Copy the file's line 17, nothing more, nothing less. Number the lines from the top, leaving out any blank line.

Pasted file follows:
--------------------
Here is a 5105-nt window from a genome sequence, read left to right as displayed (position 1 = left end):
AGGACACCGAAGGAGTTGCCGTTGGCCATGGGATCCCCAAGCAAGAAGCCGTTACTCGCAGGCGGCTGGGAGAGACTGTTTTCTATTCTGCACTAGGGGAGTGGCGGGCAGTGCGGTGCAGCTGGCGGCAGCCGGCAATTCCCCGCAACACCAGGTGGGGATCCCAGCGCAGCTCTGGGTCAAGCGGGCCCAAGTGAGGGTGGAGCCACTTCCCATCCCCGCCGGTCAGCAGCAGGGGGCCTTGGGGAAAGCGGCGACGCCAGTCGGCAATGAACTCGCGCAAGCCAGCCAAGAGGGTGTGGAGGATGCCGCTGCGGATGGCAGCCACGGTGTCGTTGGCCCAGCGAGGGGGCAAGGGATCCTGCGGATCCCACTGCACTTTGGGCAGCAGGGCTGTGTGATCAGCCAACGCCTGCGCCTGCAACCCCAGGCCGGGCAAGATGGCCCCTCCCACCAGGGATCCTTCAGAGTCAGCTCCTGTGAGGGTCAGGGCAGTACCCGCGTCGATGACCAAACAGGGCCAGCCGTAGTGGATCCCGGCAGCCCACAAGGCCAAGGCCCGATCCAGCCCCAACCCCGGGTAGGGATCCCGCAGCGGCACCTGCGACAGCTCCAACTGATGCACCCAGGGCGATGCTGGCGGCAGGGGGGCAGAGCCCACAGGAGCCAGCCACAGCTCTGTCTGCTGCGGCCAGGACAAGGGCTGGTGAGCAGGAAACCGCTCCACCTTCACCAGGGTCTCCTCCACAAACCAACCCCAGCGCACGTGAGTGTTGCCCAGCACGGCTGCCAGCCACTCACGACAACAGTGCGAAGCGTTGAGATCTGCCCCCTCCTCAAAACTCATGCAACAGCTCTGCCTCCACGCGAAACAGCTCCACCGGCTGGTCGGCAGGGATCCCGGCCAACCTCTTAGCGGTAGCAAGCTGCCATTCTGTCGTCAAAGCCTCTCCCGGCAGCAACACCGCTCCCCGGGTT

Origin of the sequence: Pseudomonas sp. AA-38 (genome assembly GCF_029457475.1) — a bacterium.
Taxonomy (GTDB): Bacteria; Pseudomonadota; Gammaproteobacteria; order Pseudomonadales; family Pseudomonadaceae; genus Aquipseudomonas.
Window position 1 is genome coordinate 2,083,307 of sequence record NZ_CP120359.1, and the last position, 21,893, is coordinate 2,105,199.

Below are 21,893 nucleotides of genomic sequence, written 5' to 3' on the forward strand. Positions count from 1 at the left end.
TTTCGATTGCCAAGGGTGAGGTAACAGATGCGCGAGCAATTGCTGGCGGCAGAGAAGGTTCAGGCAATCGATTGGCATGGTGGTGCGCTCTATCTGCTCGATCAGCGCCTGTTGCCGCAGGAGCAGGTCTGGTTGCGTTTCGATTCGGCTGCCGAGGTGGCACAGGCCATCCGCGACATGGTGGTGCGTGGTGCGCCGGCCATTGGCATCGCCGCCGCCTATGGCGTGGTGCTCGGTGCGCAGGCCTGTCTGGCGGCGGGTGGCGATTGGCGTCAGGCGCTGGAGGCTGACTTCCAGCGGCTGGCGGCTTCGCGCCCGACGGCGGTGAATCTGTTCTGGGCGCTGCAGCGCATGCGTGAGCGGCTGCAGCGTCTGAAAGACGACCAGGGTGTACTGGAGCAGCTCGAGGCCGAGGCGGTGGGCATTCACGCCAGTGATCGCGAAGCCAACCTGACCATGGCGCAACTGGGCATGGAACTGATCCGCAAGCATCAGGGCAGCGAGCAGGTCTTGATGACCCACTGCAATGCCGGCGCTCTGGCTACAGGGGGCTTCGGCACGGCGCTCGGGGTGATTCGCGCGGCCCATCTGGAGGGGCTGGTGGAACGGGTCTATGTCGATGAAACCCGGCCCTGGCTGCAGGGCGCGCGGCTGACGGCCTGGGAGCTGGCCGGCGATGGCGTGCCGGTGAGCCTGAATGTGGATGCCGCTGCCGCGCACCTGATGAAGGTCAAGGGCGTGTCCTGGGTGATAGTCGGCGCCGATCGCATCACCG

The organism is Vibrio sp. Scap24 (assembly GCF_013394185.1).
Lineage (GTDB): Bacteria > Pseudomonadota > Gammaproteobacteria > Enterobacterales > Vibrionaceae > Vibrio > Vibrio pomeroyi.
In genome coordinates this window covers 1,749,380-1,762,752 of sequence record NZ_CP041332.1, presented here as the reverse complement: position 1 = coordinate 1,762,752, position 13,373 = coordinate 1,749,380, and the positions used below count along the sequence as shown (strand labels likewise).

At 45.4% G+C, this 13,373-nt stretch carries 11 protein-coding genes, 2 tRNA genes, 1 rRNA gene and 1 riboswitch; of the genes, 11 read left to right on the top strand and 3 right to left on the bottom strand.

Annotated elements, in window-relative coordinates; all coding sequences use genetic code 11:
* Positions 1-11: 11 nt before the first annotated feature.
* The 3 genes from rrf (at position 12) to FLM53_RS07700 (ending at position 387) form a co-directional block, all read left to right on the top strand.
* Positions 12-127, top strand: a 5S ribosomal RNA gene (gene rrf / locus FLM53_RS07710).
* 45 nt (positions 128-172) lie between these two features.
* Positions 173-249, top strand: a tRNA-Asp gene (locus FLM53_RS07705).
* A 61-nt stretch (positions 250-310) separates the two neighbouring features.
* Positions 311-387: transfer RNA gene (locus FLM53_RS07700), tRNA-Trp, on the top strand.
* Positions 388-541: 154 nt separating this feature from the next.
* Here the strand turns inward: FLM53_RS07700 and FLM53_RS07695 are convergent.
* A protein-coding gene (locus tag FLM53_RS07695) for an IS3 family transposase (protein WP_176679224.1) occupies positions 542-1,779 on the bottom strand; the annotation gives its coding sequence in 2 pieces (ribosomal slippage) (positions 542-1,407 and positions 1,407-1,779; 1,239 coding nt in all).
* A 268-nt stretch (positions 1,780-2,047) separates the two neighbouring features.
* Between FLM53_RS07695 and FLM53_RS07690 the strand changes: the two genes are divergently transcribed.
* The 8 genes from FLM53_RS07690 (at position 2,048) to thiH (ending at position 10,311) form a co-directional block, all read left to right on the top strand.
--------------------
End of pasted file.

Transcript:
* Positions 173-249, top strand: a tRNA-Asp gene (locus FLM53_RS07705).